September 20, 2012 by Socrates
Martin O’Neill is one of the most highly rated managers in British football. Even his critics who point to his significant spending at Celtic and Aston Villa have to admit that he has not really failed in a job yet. However, Sunderland’s form of late and the wage bill that the Black Cats currently pay, has put O’Neill under fire. Sunderland have not picked up a premier league win since the 24th March – a home victory against QPR. O’Neil was brought into the club with the expectations of pushing for European qualification or at least to be the best outside the ‘super six’. Seeing their rivals Newcastle squeeze into the top six last season will surely make their own situation feel a little less tolerable.
While Newcastle did spend money last year, they certainly didn’t waste any. In contrast, Sunderland are struggling to get the most out of their players. There are several individuals on good money who look unlikely to contribute much any time soon. Sunderland bought Connor Wickham for £8 million with the fee to rise to £12 million depending on appearances. Papiss Cissé is reported to have cost Newcastle just the £8 million. Demba Ba was hailed as the best signing of the season after joining the Toon on a free transfer. Martin O’Neill does not look set to emulate that by snapping up 34-year-old Louis Saha. While Sunderland fans may point to the good start that Steven Fletcher has had (though for £14 million there are certain expectations), the likes of Wickham, Saha, Frazier Campbell and Ji Dong-Won are all watching from the sidelines and being paid for it.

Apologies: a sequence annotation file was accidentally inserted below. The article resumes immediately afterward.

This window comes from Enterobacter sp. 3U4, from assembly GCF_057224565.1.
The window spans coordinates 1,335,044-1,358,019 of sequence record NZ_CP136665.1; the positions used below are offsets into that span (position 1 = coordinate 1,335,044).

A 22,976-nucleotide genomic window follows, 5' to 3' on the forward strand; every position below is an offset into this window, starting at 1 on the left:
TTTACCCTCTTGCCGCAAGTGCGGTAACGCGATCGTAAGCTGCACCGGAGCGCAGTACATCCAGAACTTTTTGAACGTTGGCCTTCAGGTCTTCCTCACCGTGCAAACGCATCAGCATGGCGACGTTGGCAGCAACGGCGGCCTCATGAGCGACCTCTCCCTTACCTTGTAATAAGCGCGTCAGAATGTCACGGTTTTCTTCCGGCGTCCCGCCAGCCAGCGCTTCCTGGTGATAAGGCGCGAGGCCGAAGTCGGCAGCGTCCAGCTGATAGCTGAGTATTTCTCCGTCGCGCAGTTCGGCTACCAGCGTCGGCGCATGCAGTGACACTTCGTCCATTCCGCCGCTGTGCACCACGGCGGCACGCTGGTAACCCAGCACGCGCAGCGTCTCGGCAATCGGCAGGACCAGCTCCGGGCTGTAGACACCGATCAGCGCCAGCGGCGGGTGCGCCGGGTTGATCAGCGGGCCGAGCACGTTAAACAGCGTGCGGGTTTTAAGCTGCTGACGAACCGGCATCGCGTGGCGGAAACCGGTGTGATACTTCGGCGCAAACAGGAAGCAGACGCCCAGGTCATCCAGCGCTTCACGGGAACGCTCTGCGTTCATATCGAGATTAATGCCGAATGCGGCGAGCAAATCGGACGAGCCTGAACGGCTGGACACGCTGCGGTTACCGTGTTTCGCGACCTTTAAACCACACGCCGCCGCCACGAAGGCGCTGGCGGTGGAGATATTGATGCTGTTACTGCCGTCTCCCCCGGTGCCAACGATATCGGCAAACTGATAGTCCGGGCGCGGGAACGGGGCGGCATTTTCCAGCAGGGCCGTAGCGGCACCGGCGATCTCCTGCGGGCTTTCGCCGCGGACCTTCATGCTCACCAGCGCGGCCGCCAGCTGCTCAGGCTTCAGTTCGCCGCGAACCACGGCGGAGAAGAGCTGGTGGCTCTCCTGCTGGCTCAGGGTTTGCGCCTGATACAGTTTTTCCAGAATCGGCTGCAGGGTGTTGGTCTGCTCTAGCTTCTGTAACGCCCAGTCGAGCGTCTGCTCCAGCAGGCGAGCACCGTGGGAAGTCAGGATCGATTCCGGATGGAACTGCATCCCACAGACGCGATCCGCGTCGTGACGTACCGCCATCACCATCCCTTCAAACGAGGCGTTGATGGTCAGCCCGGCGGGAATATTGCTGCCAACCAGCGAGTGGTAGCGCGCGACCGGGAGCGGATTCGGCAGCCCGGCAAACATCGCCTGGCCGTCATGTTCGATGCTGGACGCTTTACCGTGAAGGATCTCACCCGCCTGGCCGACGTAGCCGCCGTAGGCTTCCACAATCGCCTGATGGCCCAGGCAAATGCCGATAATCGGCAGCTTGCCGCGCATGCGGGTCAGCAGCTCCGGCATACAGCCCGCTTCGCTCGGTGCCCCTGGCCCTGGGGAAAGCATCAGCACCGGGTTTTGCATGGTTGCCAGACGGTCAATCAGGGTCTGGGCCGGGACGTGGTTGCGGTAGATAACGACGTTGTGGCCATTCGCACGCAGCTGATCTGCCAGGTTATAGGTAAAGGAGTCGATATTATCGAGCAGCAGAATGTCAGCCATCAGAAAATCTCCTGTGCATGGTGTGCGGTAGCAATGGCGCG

Martin O’Neill has tried to sound calm and indeed positive about his sides prospects this season, but alarm bells must surely be ringing. There is huge imbalance in the Black Cats’ squad. Carlos Cuellar has just been ruled out for a few weeks with a hamstring injury – an injury problem which hampered his last few seasons at Aston Villa. With Wes Brown still recovering from knee ligament damage, it looks like big Titus Bramble will provide the cover. The 31-year-old centre-back impressed the Wigan fans a few years back but has picked up plenty of critics over his career. And for the time being the hard tackling central midfielder Craig Gardner is currently filling it at right-back for the injured Phillip Bardsley. But do either really possess the quality at full-back to turn Sunderland’s form around?
Just today, O’Neill has warned that Adam Johnson should not be rushed back. Understandably the manager is concerned that his new wide-man will be running the risk of damaging his thigh again. Ultimately though, O’Neill must be desperate to have Johnson in the team. The Northern Irishman has always understood the importance of quality wide players. Quick, skillful wingers play a huge role in his counterattacking philosophy – he bought Ashley Young, Stewart Downing and James Milner (though converted the last into a central player) in his time at Villa with Shaun Maloney and Wayne Routledge as cover. Worryingly though, he will surely have to drop either James McClean or Sebastian Larsson to make way for Johnson. Hardly the weakest performers at Sunderland. McClean has the energy and work-rate that is needed on the left to help out the inexperienced at largely overrated Danny Rose at left-back. Similarly Sebastian Larsson would be missed but more for his renowned set piece delivery and tactical awareness – traits which O’Neill will be reluctant to lose.
Adam Johnson then will be nearly under as much pressure as the manager when he does make his return. On either wing he will find himself playing in front of a full-back of much less quality than the likes of Gael Clichy or Pablo Zabaleta. furthermore its a pretty uninspiring central midfield. The combative Lee Cattermole is paired up with Jack Colback, and last season’s form player, Stephane Sessegnon, has failed to show his attacking prowess so far this campaign. Even if Johnson hits the ground running and his crosses provide the much-needed supply for striker Steven Fletcher, it would be no surprise at all if O’Neill invests again in January. That is of course if he’s still in a job.